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Issa, Grassley want F&F discipline report by late this afternoon

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Alarmed about the “apparent lack of disciplinary actions taken against key players in the Operation Fast and Furious scandal” including a former deputy assistant director of the Bureau of Alcohol, Tobacco, Firearms and Explosives, Capitol Hill’s top two critics of that operation want answers from ATF Director B. Todd Jones, and they have given him until 5 p.m. today to deliver.

In a Friday letter to Jones, Congressman Darrell Issa (R-CA) and Senator Charles Grassley (R-IA) made it clear they want to know why top ATF players in the Fast and Furious debacle are still on the payroll, and their deadline is no April Fool’s Day joke.

Issa, chairman of the House Committee on Oversight and Government Reform, and Grassley, ranking Republican on the Senate Judiciary Committee, not only want to know about former Deputy Assistant Director for Field Operations (West) William McMahon, who took a job with JP Morgan while on sick leave from his government post, they also have questions about three other agents directly involved in the operation.

The Office of the Inspector General issued a report in September 2012 that, Issa and Grassley noted in their letter, “scrutinized the roles” played by the three ATF agents in the operation, and criticized them individually by name.

“It is inexcusable,” Issa and Grassley wrote, “that, 19 months after these findings became public, ATF has provided Congress with no information about whether, or to what extent, these employees have been held accountable. The repeated faulty judgment (of the trio) severely jeopardized public safety during Fast and Furious, and ATF’s failure to account for what disciplinary action, if any, has been taken is an affront to the family of Brian Terry.”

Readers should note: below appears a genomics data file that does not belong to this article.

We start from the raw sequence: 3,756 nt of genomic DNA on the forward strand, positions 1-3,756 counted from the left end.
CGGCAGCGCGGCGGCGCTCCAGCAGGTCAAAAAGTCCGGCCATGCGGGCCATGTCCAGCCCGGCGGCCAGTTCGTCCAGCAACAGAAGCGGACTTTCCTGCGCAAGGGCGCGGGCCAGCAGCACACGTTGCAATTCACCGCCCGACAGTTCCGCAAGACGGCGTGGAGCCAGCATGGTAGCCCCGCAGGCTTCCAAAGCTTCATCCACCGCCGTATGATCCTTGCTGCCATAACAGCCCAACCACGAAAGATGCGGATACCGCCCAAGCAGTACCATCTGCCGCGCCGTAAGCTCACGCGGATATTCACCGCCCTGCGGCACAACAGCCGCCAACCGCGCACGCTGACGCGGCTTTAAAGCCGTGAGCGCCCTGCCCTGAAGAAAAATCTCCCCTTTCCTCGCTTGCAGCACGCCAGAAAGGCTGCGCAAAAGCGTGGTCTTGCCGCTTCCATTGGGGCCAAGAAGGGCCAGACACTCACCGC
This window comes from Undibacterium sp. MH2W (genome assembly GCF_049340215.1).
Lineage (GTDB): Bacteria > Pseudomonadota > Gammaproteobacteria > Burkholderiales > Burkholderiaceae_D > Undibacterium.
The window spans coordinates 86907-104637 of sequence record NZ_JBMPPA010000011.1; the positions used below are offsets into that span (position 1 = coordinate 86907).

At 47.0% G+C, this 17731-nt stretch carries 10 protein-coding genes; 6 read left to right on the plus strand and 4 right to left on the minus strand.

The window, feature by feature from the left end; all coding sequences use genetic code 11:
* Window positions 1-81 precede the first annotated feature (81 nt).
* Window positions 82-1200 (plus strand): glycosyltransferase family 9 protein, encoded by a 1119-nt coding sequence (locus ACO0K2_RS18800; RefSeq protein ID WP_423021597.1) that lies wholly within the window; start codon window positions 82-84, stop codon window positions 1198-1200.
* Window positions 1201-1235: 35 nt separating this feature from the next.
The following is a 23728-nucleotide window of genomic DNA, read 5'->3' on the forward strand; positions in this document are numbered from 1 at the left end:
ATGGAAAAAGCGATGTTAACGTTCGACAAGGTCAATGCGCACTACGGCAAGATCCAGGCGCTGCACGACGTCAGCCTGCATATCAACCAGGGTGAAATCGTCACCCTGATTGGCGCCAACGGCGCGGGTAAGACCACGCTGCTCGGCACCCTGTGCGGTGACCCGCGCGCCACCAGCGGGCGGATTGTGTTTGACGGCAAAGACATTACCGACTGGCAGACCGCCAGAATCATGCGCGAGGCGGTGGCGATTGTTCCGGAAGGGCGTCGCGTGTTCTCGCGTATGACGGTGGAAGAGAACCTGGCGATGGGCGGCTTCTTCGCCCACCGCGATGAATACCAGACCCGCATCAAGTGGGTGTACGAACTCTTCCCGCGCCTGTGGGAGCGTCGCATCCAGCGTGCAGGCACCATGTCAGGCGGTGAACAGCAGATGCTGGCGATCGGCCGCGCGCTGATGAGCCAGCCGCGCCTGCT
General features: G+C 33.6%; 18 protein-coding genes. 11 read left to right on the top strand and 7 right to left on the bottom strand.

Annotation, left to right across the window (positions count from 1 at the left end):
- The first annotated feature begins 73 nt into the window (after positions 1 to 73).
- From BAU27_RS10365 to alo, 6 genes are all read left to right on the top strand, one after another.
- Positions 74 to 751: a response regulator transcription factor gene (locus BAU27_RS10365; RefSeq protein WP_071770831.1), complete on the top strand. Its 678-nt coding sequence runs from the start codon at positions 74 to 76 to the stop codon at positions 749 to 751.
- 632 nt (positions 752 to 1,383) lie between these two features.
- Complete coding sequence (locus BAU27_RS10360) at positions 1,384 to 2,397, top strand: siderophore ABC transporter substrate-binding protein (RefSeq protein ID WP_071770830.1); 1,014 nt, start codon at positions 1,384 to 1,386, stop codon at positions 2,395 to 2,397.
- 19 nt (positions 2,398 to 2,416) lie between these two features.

Terry was the Border Patrol agent who was murdered in December 2010, possibly with a gun recovered at the crime scene that was quickly traced back to a Fast and Furious purchase months before from an Arizona gun shop. It was that slaying that launched the Fast and Furious investigation by National Gun Rights Examiner David Codrea and independent blogger Mike Vanderboegh at Sipsey Street Irregulars, and subsequently headlined by former CBS investigative reporter Sharyl Attkisson in an interview with ATF whistleblower John Dodson. Fox News’ William La Jeunesse also covered the scandal extensively, as did this column.

Issa and Grassley want to know about any disciplinary measures taken against the three ATF agents, if they filed grievances and the results of those appeals, and where they are serving today.

The website “CleanUpATF.org” devotes a full section to the Fast and Furious controversy.

In the past, the letter alleges, Jones has “repeatedly claimed that the Privacy Act does not allow you to answer questions of this nature.” However, Issa and Grassley remind Jones that such disclosures are permitted to Congress and “any committee or subcommittee thereof…”

“You have not let the Privacy Act get in the way of sharing personnel information with Congress,” they assert, “so long as the information portrays ATF in a positive light.”

In closing, Issa and Grassley reminded Jones, “When you became Acting Director of ATF, you promised to bring a culture of change to the agency. Your reliance on a clearly inapplicable statute to withhold information from Congress does not reflect that change.”

It is, however, reflective of a pattern in the Obama administration to dodge and withhold information about various embarrassments, ranging from the Benghazi attack, in the news again today, to IRS targeting of conservative groups.

In a Fast and Furious-related development, Codrea weighs in on a new controversy over former U.S. Attorney for Arizona Dennis Burke, who abruptly resigned early in the investigation, and has now been reprimanded by the Arizona Bar. His critics suggest he got a pass. Issa has raised questions about that also.

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